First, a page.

Selling your Syracuse home as a short sale:
First, beware of some foreclosure prevention companies. They work by telling the seller they will negotiate with the bank on your behalf and the fee will be paid by the buyer. Then they put an addendum with the sales contract that the buyer must pay a percentage of the fee to the foreclosure prevention company as a “bargain” fee because the company has worked so hard to make this a great deal for the buyer.

This is a real deal killer. I have had someone ready to make an offer on a property who declined after we found out there was a buyer's fee. There are a lot of real estate bargains to be found and buyers do not need to pay for the privilege. It is the responsibility of the listing agent to negotiate with the bank. If there is a fee for this, it should come out of the listing agent's commission and not be paid by the buyer. I think it's very likely that house will go into foreclosure.
Secondly, “short sale specialist” agents have popped up like mushrooms after a spring rain. Many of them have no idea what they are doing, but they have heard that is where the money is now. People take a three hour class and think they can just wing it.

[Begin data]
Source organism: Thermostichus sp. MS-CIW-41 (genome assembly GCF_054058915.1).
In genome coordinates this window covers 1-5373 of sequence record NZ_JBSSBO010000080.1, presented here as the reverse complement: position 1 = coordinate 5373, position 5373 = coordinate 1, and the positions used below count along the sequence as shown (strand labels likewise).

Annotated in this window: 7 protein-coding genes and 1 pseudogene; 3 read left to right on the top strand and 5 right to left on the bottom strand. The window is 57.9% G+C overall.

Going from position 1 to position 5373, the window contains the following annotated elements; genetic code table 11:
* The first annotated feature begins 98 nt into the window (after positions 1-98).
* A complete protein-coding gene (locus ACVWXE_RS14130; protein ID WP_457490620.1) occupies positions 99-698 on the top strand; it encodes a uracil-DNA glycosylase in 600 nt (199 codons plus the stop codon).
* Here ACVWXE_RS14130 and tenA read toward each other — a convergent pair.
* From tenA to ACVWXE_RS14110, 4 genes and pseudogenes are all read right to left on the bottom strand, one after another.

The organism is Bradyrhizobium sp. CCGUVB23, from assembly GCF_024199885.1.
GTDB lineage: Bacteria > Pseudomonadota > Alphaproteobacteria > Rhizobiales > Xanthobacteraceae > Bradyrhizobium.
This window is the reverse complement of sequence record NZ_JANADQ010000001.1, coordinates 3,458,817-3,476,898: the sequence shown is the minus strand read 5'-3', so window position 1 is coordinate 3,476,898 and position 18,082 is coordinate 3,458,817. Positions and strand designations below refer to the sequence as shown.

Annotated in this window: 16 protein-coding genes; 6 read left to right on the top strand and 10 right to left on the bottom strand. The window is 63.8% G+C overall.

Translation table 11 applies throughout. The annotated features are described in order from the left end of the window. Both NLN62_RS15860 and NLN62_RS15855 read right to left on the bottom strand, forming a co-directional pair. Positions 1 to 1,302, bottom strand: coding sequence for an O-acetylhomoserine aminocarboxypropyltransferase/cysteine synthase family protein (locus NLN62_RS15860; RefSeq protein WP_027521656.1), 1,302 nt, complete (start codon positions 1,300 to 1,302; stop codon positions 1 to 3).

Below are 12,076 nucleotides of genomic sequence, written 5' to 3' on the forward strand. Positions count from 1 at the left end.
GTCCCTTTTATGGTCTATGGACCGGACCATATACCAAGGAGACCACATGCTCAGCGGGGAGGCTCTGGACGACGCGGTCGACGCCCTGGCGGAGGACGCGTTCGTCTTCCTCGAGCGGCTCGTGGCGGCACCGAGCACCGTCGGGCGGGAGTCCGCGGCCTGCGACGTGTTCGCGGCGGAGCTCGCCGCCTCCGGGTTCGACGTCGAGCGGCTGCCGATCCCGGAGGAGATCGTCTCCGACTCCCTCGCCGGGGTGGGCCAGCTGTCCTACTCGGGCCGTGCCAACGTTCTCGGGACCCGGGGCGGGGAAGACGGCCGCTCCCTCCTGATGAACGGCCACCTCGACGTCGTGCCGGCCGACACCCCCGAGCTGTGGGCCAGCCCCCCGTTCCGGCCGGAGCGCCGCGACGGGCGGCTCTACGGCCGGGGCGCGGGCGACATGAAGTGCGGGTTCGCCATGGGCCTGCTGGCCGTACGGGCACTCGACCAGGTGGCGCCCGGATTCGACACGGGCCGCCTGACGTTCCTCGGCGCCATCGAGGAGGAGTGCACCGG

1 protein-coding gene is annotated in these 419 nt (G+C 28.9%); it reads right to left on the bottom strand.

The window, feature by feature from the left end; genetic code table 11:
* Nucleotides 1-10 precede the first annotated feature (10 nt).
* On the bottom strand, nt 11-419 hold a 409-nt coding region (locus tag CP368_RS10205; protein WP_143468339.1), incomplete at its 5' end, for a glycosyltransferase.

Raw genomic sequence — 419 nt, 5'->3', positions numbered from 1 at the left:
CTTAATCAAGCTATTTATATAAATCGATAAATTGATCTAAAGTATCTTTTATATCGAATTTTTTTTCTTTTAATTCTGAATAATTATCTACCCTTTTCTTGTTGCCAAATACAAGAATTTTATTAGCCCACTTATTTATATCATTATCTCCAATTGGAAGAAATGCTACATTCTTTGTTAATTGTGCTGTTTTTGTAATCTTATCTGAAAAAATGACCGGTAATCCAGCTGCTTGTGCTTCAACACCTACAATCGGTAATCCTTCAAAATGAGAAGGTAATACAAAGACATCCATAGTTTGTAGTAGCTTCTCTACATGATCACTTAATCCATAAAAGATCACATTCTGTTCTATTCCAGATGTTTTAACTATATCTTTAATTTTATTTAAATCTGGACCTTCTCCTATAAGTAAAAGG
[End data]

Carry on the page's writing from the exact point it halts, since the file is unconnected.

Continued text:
I don't do short sales from the listing side by myself. I co-list them with my broker, who has many years of short sales experience and a proven track record. I do the marketing for the sale and he does the paperwork and negotiations with the bank. Since I'm an excellent real estate marketer, you have the best of both worlds in dealing with us as a team.
If you want to list your home as a short sale, call me at 315-908-2287 and I will help you get started on the process.

Tuesday, August 2, 2011

Day Trip to Seneca Lake Wineries for Grapehound Wine Tour

The Grapehounds Wine Tour is a fundraising event for Greyhound rescue. Greyhound racing is not kind to dogs (to put it mildly) and they need to receive vet treatment and find loving homes afterwards.

Participants are given a goodie bag of greyhound related items, a special wine glass with greyhounds on it, 6 tickets for wine tastings and a map of the participating wineries.

I wish I could caption the photos on this page but Blogger really doesn't make it easy to post more than one photo and do a good layout. So below are photos of the gardens in various wineries. Greyhounds all lay down like the one in that photo. I call it the fossil position. The photo that looks like a giant clarinet is the equipment at the Seneca Lake Liquor Distillery.

As usual, my camera was out of batteries. I've had several Kodak cameras and bought them because they had the best battery life. I'm always taking photos for my blog and for real estate, and it's important to have a camera always ready. Sadly this latest model needs to be charged every single day. So I end up taking a lot of photos with my smartphone, which is not a great camera.